Diabetes Treatment (cont.)
Robert Ferry Jr., MD
Robert Ferry Jr., MD, is a U.S. board-certified Pediatric Endocrinologist. After taking his baccalaureate degree from Yale College, receiving his doctoral degree and residency training in pediatrics at University of Texas Health Science Center at San Antonio (UTHSCSA), he completed fellowship training in pediatric endocrinology at The Children's Hospital of Philadelphia.
Melissa Conrad Stöppler, MD
Melissa Conrad Stöppler, MD, is a U.S. board-certified Anatomic Pathologist with subspecialty training in the fields of Experimental and Molecular Pathology. Dr. Stöppler's educational background includes a BA with Highest Distinction from the University of Virginia and an MD from the University of North Carolina. She completed residency training in Anatomic Pathology at Georgetown University followed by subspecialty fellowship training in molecular diagnostics and experimental pathology.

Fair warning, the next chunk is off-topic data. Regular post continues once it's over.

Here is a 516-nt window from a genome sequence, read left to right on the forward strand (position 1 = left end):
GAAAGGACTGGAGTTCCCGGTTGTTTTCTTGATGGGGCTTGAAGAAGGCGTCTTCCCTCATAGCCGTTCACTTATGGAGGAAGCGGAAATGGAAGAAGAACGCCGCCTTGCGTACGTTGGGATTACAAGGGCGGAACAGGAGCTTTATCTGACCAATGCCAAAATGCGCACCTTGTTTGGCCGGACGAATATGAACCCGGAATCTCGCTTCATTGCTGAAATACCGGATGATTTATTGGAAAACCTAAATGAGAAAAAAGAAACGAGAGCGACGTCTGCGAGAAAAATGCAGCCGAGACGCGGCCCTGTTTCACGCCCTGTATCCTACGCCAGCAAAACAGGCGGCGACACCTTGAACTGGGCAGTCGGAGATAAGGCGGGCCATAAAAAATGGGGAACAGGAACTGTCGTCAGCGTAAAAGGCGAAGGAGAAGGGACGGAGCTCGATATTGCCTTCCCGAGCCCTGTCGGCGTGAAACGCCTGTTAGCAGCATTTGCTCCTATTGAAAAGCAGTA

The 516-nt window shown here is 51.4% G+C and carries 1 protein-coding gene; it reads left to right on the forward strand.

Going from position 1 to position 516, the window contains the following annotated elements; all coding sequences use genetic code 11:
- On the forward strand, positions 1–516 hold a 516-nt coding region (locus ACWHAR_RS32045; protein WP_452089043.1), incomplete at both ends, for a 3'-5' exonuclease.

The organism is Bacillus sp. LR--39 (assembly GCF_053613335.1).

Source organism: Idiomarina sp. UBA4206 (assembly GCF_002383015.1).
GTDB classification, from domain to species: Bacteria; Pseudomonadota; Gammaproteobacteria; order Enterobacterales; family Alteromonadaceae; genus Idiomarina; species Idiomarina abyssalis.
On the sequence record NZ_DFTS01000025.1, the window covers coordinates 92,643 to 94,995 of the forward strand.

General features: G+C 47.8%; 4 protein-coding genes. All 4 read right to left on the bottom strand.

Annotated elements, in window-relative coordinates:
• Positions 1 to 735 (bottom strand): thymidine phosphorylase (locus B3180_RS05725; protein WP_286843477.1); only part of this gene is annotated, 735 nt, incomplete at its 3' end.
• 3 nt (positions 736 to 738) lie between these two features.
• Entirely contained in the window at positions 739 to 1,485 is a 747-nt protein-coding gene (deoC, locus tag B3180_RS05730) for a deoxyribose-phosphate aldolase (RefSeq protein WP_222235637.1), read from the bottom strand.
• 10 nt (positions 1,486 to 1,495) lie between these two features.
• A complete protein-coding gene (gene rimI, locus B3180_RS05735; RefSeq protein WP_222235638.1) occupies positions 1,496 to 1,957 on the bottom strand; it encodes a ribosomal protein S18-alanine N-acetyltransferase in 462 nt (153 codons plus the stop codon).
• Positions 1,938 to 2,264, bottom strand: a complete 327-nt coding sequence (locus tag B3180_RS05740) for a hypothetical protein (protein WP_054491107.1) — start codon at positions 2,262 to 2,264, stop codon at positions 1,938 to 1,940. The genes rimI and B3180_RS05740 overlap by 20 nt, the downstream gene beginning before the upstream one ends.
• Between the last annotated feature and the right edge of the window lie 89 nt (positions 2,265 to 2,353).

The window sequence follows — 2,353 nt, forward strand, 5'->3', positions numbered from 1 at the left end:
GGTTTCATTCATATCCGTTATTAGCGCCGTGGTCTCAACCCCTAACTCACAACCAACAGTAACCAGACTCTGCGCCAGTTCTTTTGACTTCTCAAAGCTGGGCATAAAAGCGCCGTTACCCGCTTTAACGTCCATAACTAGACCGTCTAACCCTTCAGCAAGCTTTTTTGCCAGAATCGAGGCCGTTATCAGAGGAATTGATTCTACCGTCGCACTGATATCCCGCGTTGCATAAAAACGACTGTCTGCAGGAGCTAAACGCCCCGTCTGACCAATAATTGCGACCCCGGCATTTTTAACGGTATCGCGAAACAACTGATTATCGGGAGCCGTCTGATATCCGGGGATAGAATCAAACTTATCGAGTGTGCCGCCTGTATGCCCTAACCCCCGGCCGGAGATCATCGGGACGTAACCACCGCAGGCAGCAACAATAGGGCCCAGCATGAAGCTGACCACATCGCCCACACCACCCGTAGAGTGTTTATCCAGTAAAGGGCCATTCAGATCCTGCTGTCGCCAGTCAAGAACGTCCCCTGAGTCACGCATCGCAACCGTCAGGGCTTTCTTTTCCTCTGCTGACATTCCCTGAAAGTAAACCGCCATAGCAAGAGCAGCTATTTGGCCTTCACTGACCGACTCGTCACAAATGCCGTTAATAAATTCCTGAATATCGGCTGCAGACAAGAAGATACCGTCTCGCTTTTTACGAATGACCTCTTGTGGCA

In this Article
- Diabetes type 1 and type 2 treatment facts
- Which specialties of doctors treat type 1 and type 2 diabetes?
- What is the treatment for diabetes?
- Medications for type 2 diabetes
- Meglitinides (Prandin and Starlix)
- Metformin (Glucophage)
- Canagliflozin (Invokana) and dapagliflozin (Farxiga)
- Thiazolidinediones: pioglitazone (Actos) and rosiglitazone (Avandia)
- Acarbose (Precose)
- Pramlintide (Symlin)
- Exenatide (Byetta)
- Liraglutide (Victoza)
- Long-acting exenatide (Bydureon)
- Albiglutide (Tanzeum)
- Dulaglutide (Trulicity)
- DPP-IV inhibitors (sitagliptin, saxagliptin, linagliptin)
- Combination medications for type 2 diabetes
- Treatment of diabetes with insulin
- Different methods of delivering insulin
- Diabetes diet
- The future of pancreas transplantation
- Find a local Endocrinologist in your town
Different methods of delivering insulin